Sybil Phoenix (née Marshall) spent her first thirty years in her native British Guiana (now Guyana). She was a trained classical singer and seamstress, ran a sportswear and leather goods business and was a youth worker at Clubland, run by the Methodist Church in Georgetown. Despite her accomplishments, when she and her fiancé Joe moved to London in 1956 they knew the same hurtful experiences that any black immigrant encountered. They married at Shepherds Bush Methodist Church and soon moved to Lewisham.
Around 1961 she responded to a social worker's urging to take up foster care, and over several decades her extended family grew to hundreds. She raised the money to build the first black youth club in Britain; when it was burned down by the National Front in 1977 she announced, 'My name is Phoenix and with the help of God I will build a new centre from the ashes.' This she did within four years, and at the same time she opened a supported housing project for 21 single homeless women aged 16-25. In 1973 she was the first black woman to be awarded the MBE, followed by the OBE in 2008. She was the Mayoress of Lewisham in 1998-9.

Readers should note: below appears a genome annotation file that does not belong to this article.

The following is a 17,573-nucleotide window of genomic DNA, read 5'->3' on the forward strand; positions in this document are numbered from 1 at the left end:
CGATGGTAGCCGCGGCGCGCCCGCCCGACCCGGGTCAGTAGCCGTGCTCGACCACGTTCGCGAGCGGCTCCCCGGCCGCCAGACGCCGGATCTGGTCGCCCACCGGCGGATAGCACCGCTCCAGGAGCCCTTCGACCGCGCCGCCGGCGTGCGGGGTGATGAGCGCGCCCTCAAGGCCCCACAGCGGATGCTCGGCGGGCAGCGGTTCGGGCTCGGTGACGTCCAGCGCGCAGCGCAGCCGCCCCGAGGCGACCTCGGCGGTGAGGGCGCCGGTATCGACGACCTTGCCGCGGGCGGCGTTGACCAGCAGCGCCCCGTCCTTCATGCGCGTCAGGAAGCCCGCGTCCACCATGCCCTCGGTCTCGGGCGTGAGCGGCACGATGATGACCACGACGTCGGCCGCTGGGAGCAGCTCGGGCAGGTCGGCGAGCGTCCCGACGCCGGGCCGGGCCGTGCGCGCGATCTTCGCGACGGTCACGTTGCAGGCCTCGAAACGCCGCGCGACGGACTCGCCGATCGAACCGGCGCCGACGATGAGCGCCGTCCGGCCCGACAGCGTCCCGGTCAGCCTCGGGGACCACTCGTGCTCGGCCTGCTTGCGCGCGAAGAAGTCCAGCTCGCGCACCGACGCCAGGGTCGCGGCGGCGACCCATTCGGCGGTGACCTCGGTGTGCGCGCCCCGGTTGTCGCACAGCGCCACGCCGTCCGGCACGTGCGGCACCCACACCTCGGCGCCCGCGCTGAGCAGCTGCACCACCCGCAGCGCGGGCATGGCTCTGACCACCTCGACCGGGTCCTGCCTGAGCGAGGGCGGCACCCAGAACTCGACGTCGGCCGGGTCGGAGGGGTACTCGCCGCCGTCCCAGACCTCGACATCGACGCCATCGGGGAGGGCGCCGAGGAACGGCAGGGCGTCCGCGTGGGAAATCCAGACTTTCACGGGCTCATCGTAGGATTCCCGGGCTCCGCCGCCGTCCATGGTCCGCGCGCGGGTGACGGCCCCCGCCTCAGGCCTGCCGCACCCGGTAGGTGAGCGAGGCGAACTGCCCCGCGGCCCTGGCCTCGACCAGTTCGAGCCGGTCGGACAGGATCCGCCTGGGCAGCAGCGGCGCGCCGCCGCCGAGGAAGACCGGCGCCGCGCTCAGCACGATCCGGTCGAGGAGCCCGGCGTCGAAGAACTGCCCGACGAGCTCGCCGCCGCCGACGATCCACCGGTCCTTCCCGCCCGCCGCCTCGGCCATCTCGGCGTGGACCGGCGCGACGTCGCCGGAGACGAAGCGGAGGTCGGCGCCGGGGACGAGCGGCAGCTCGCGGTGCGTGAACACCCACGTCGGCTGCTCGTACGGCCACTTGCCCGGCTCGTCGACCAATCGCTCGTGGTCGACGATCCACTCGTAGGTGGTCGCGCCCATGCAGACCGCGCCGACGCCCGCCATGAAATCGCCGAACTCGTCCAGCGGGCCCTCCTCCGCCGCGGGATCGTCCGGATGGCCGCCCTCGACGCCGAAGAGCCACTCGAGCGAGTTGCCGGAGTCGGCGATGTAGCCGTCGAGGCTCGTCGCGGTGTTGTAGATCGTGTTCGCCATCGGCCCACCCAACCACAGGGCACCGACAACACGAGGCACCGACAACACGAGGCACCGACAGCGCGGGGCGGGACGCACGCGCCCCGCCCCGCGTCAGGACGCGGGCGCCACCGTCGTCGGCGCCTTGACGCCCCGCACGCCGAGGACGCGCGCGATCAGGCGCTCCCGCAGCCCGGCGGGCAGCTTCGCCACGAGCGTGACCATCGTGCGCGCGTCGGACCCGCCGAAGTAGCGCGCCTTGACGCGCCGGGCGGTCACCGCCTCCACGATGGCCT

Her greatest contribution to Methodism was a 'yellow paper' which challenged and changed the church's understanding of and approach to race relations. As a result she co-founded, with Vic Watson, the Methodist (later Methodist and Ecumenical) Race Awareness Workshops (MELRAW). Her unquestioning care for people and her campaign against any kind of discrimination had a profound effect on many people, as did her firm belief that a battle against unjust structures does not have to involve bitterness.